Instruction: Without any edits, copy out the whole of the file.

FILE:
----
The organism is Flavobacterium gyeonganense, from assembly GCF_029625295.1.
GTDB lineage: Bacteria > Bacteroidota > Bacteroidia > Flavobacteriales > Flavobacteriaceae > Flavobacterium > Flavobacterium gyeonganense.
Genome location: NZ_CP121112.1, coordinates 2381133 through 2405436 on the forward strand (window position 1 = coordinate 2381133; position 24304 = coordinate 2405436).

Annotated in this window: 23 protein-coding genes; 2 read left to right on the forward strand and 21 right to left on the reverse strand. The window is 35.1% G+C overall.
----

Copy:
The organism is Flavobacterium gyeonganense, from assembly GCF_029625295.1.
GTDB lineage: Bacteria > Bacteroidota > Bacteroidia > Flavobacteriales > Flavobacteriaceae > Flavobacterium > Flavobacterium gyeonganense.
Genome location: NZ_CP121112.1, coordinates 2381133 through 2405436 on the forward strand (window position 1 = coordinate 2381133; position 24304 = coordinate 2405436).

Annotated in this window: 23 protein-coding genes; 2 read left to right on the forward strand and 21 right to left on the reverse strand. The window is 35.1% G+C overall.